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DFID’s Global Projects: From safeguarding against abuse to Ebola

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Lessons learned from the Ebola outbreak in Sierra Leone and Safeguarding against Sexual Abuse might not be what you would expect to see on the agenda of a typical Project Delivery Conference, but this was not a typical conference.  This was a conference with a difference, and Ebola and Safeguarding are just two examples of the many challenging projects led by the Department for International Development (DFID).

At the end of June, over 80 DFID project delivery professionals from 28 countries around the world gathered in Scotland, to share lessons learned on some of the most challenging projects across government.  

DFID projects may not be the biggest in government with only one project on the Government Major Projects Portfolio (GMPP), but they certainly face some of the most extreme environments and fundamental humanitarian issues.  

DFID's global project delivery network is made up of Programme Management Leads – the individuals who represent and support the 900 strong DFID programme management profession. They travelled from 28 countries where they manage projects, often working on complicated issues in complex environments. These include helping to reduce extreme poverty, create jobs and economic growth or respond to humanitarian crisis.

The projects undertaken by DFID are unlike major projects from any other department; projects are not just about building assets. For example, the UK funded Rural Access Programme Phase 3 (RAP3) means that the poorest women and men in Bajura, Nepal, receive incomes to move out of chronic poverty by building the first ever road to their villages. (Photo: Suman Baidya, DFID)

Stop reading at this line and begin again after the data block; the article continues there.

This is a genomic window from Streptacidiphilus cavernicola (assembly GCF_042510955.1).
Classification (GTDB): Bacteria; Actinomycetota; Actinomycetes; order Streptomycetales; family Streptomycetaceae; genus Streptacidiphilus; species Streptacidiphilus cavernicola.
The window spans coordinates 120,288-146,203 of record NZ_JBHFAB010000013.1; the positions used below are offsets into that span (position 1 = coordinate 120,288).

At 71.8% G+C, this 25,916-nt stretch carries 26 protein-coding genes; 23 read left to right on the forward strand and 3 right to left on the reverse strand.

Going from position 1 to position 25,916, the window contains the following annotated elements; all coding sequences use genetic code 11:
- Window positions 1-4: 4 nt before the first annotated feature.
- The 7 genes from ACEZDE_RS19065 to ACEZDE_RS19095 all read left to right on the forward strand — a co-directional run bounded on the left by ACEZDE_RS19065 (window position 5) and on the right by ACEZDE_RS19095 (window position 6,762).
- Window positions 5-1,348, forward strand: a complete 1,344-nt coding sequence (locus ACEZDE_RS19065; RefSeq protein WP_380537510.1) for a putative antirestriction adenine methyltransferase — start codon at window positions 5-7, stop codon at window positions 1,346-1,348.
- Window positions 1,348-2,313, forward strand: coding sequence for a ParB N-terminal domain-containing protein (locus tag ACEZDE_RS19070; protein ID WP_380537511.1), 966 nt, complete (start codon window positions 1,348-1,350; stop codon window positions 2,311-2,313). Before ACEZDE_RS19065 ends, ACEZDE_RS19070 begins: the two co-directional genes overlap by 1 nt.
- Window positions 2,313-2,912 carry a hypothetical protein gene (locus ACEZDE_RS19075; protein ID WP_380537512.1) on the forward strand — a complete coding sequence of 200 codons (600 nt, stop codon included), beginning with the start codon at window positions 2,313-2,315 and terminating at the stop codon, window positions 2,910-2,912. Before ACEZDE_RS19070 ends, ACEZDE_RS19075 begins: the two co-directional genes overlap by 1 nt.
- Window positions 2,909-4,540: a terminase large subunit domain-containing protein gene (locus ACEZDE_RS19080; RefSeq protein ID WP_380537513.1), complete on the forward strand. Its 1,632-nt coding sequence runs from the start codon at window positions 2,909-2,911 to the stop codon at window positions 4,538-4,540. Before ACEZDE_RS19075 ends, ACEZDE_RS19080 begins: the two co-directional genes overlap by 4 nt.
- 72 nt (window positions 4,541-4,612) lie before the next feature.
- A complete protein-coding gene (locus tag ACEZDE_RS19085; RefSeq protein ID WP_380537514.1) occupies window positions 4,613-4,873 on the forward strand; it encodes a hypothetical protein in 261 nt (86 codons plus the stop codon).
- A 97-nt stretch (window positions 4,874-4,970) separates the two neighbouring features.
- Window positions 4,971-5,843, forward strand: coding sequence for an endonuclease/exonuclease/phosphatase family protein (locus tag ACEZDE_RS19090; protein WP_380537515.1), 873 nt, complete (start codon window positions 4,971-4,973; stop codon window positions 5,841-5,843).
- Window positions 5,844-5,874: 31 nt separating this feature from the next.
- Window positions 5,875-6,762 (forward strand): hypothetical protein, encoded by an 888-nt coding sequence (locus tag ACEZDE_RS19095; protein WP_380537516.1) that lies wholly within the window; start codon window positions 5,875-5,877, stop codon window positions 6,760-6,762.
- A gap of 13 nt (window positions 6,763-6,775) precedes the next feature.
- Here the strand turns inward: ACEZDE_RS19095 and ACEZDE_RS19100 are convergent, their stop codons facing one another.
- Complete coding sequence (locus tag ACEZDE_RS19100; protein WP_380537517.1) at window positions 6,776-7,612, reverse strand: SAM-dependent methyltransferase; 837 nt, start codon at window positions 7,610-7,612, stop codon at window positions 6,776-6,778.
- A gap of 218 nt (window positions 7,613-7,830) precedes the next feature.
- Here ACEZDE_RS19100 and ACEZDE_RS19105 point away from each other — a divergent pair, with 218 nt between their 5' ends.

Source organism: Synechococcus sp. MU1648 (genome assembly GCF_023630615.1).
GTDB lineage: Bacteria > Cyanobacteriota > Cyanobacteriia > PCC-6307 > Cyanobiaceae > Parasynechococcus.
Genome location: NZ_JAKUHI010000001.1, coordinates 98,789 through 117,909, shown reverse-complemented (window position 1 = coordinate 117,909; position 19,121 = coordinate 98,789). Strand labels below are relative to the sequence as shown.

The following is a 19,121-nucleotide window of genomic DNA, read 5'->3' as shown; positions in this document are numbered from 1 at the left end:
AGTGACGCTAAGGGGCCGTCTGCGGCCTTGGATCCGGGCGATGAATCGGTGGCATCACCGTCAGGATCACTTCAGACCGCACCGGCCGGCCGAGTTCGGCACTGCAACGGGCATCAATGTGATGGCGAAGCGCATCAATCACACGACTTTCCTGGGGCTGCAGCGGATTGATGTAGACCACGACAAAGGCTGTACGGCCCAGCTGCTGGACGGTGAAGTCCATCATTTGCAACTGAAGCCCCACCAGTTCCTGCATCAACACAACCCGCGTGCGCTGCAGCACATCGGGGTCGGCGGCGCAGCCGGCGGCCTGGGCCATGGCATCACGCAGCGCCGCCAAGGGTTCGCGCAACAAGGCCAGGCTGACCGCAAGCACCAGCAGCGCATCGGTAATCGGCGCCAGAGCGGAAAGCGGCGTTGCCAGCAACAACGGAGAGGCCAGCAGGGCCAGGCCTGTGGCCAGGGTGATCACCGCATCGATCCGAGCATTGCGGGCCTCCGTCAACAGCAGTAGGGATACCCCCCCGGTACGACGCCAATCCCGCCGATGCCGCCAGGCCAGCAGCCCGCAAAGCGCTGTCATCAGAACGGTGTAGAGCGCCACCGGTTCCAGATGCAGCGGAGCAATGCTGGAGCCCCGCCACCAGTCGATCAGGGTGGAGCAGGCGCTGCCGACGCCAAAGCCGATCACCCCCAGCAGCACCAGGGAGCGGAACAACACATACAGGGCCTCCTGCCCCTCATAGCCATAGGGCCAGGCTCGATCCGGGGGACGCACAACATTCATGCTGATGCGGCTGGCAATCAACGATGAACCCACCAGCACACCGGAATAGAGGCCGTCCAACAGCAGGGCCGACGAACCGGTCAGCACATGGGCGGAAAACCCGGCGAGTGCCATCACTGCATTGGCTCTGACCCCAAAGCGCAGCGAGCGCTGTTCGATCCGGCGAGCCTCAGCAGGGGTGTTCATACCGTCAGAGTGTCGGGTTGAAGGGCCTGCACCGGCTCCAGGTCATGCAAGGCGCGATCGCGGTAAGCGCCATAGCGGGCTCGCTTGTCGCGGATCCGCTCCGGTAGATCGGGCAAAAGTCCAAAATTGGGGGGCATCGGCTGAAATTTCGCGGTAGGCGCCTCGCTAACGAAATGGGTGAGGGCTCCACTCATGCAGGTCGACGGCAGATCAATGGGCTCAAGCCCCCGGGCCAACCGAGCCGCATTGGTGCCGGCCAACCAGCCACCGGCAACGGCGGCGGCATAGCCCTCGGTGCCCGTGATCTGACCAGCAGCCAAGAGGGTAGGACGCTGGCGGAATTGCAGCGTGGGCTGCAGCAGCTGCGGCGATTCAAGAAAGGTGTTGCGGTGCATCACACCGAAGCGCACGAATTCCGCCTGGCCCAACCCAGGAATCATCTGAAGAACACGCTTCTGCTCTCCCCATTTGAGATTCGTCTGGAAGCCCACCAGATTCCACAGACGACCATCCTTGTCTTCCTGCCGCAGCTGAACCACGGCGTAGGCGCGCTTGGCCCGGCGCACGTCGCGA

The finished rural road in Kalikot, an extremely remote and mountainous district in Nepal. 23,000 people benefit from this road and the majority of RAP3’s investment for this road has gone in wage payments to 1,400 poorest and hardworking local households.

Over three days in June, the group exchanged learning and advice from their programmes. For example, how learning from the Ebola outbreak in Sierra Leone informed DFID's response to the recent outbreak in the Democratic Republic of Congo.

Sessions also looked at emerging best practice in agile programming in fragile environments and as well as influencing and leadership. The conference was a chance to update each other on the new safeguarding standards we are applying to protect beneficiaries from sexual abuse, exploitation and harassment, and the latest functionality with DFID’s own programme management software.

Nick Borwell, Director of Project Delivery Profession at the IPA spoke to the group about increasing project delivery capability across government through our new Project Delivery Competency Framework (PDCF) and new Project Delivery Standard, currently on trial in Knowledge Hub.

DFID’s Global Network gathered together for the first time in Scotland to exchange ideas and discuss lessons learned from their programmes being delivered across the world.

Speaking at the conference, Nick said, “As the home of the Project Delivery function, the IPA is continuously working to improve the delivery of major government projects. We are a profession of over 11,000 across government and we need to develop our capability to ensure we deliver our vision of having the right people, delivering the right projects, in the right way, at the right time.

Although DFID’s project delivery profession is new, it is backed by a set of professional standards and competencies and a new learning offer. We are also receiving vocal support from our Permanent Secretary and other senior leaders.

DFID’s Better Delivery Department provides the hub for the profession and drives improvements in delivery management across a portfolio of almost 1,000 programmes.

You can find out more about DFID and how we manage projects and programmes here, or by emailing

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